“Travel is fatal to prejudice, bigotry and narrow-mindedness, and many of our people need it sorely on these accounts.” I’m sure you are familiar with that famous Mark Twain quote. But how true is it? What happens to those pre-conceived prejudices when you arrive in destination only to be met with anger, signs telling you to go home, shops that have two different price points, and a general feeling of being unwelcome. Tourism phobia, a term that was first used back in 2008 and it is a very real phenomena for these cities, heritage sites, coastal towns and islands. I can’t tell you how many times I’ve had clients return home to tell me, “It was beautiful, we had such a great time, but ugh, the locals are so rude.” It stings to hear that. As an advisor, I take it personally. First, I feel responsible for my clients having the time of their lives, but I also feel responsible for sending the best kinds of travellers out into the world to explore it, which means, travellers who have an open mind and are mindful of the impact that their presence may have on a particular community, especially one grappling with an over-influx of tourists. Travel is only prejudice to bigotry if you open your heart, learn not to take things personally, understand the local issues from a local’s perspective and consider being a more mindful traveller.
Okay, so what do I mean when I suggest that we need to become a more mindful traveller? According to Diana Windston, Director of Mindfulness Education at UCLA’s Mindful Awareness Research Centre, mindfulness is paying attention to our present-moment experiences with openness, curiosity and a willingness to be with what is. It is the capacity of our mind to not be lost in the past or future, but to be more present, to be less reactive.”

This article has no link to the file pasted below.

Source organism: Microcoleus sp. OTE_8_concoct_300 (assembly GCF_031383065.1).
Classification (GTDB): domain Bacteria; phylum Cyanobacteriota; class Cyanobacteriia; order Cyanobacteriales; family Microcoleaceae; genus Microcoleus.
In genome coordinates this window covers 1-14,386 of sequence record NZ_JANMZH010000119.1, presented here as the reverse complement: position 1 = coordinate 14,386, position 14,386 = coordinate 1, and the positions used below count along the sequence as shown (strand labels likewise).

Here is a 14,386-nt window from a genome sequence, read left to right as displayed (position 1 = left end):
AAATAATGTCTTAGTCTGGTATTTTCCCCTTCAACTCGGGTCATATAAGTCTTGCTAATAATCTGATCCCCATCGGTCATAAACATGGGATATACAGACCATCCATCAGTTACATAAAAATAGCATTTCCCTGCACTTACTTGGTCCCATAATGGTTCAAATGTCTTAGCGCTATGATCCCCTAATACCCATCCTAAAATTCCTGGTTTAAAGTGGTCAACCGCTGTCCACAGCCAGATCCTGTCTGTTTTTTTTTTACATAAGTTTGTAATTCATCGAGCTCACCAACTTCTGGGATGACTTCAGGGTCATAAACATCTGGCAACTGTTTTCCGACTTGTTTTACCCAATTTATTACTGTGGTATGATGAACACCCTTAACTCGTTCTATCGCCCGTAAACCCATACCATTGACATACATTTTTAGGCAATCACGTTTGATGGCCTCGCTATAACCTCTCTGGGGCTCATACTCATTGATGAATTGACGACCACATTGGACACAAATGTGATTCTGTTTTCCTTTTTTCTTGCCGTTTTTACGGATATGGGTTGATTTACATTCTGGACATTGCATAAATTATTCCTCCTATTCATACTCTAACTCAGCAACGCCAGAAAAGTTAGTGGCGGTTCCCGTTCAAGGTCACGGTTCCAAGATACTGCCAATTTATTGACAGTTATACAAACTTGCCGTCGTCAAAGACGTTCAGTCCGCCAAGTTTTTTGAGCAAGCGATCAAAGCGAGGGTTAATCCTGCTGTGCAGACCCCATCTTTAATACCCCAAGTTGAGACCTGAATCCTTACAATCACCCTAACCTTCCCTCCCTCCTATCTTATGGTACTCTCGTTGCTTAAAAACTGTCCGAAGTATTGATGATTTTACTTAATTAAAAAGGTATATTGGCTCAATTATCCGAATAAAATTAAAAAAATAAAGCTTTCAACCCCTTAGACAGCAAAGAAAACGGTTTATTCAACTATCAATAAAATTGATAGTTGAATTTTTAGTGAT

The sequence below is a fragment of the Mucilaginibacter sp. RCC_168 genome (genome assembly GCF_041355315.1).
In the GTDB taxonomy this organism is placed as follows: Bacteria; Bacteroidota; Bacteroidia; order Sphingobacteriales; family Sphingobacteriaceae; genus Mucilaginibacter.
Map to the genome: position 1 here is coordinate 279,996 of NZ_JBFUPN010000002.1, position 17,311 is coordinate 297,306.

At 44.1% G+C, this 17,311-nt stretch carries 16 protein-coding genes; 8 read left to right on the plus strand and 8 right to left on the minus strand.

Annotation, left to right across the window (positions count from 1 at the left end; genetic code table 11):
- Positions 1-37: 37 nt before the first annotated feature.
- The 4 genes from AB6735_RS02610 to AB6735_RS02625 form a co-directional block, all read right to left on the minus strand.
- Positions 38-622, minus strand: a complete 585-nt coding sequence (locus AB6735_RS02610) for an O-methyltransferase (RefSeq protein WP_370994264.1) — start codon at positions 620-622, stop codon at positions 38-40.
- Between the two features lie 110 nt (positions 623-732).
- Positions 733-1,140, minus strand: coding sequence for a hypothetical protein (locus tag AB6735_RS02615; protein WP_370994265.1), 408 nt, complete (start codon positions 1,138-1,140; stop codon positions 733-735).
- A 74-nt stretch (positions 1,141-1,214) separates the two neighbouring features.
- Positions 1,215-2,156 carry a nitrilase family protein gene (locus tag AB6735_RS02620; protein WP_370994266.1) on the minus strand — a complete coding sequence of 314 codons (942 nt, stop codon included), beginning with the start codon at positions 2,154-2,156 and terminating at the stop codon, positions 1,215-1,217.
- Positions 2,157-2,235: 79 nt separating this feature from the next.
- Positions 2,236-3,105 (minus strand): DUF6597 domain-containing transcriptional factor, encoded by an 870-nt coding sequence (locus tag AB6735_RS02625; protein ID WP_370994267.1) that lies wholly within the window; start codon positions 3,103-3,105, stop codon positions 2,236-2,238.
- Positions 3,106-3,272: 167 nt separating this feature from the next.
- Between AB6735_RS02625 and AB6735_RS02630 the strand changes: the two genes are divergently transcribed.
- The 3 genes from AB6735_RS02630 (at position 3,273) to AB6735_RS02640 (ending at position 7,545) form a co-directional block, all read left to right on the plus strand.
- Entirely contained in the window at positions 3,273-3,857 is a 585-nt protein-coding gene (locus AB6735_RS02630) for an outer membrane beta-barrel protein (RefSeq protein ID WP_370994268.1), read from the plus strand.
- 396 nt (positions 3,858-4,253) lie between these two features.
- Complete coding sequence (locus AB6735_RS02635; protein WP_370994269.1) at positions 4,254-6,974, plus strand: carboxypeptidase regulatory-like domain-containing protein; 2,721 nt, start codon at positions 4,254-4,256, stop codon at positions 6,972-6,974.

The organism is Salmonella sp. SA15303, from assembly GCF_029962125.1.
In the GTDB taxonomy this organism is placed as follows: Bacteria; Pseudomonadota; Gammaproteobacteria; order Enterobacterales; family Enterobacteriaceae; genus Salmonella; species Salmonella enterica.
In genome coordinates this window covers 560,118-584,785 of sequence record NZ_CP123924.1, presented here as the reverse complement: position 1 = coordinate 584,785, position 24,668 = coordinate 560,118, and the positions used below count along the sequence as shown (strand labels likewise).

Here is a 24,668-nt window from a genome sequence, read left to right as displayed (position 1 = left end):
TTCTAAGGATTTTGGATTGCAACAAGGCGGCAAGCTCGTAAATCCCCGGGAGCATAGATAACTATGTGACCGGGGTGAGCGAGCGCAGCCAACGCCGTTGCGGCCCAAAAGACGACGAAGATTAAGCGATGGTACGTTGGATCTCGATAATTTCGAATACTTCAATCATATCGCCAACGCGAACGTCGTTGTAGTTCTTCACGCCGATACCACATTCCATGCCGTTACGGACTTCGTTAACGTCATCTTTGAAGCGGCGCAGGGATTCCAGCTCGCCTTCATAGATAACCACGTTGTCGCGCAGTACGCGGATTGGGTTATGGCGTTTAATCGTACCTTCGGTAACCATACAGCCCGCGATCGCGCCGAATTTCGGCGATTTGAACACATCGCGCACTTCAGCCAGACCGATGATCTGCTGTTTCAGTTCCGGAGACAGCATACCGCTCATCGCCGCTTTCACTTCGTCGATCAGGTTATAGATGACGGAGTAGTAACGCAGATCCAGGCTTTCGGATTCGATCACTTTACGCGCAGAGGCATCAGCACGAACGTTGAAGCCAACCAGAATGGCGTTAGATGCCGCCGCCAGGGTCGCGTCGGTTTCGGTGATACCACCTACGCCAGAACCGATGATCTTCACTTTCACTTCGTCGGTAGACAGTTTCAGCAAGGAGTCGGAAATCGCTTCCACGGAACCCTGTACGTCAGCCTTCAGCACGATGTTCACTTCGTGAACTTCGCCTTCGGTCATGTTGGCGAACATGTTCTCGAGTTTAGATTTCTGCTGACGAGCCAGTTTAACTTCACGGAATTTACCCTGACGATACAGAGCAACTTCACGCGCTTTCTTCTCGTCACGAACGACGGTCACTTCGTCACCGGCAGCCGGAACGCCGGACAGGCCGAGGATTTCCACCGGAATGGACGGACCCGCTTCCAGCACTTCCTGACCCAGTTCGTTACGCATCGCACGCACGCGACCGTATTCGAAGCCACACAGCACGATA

What is a Mindful Traveller?
A mindful traveller would be someone who is naturally, more respectful of the local culture, someone who is open and willing to observe the experience through a beginners eyes rather than someone who comes into a culture with a set of expectations, nor do they attempt to impose their own culture. Mindfulness is an excellent way to combat anxiety, something many of experience while we’re travelling. It fosters resistance to utilizing instincts (which you may think is counterproductive, especially when it pertains to your safety while travelling), but there is a time and a place for those instincts. Mindfulness requires you to regulate your emotions. For example: If you are taking a stroll through the alleyways of the old Medina in Marrakech, but suddenly, anxiety starts to creep in, and you start to worry that you’ll never find your Riad, the perceived result will be you sleeping out on the street with the small army of cats and stray dogs, following hot on your heels, you can recognize, it’s just a thought. It hasn’t happened yet. In that present moment, you are totally okay, you’re having an adventure. You can listen to the sound of your own footprints echoing off the ancient lime-plaster walls, return to the moment and enjoy it for what it is. That, is mindfulness.
Try Slow Travel
Another way to be mindful is to slow down. When we swoop into these destinations, over-run with tourists, list in hand, we hurry about, ticking off all the sites, snapping the all-important photo for the Gram, all the while, trying to carve out those “local” moments. Instead, skip travel during peak seasons. Get outside of the city centres, way outside. Pare down that list of must-see places, and consider lesser known places. Don’t rush through meals, savour them. Put your five senses to good use. Listen to language and dialect differences, observe local every day life, note how you feel about a space, a landscape, an exchange. And Tap into the power of scent, one of the underrated senses! I’m going to get a little scientific here: Our brain’s limbic system, which is home to the olfactory bulb, a neuro structure of the vertebrate forebrain, can identify and remember 10,000 different scents. These scents contribute to our moods, memory, behaviour and emotions.
One of my favourite ways to be more mindful is to bring a small journal to jot down notes. I know everyone likes to use their phone, but there’s too many distractions on your phone. Writing things down, keeps you in the moment. You can record observations to remember later, doodle or draw things that you see. The act of writing itself can force you to be in the moment. And that is really what mindfulness is all about. Being present. Giving space to others. And not letting unhealthy thoughts control your experience.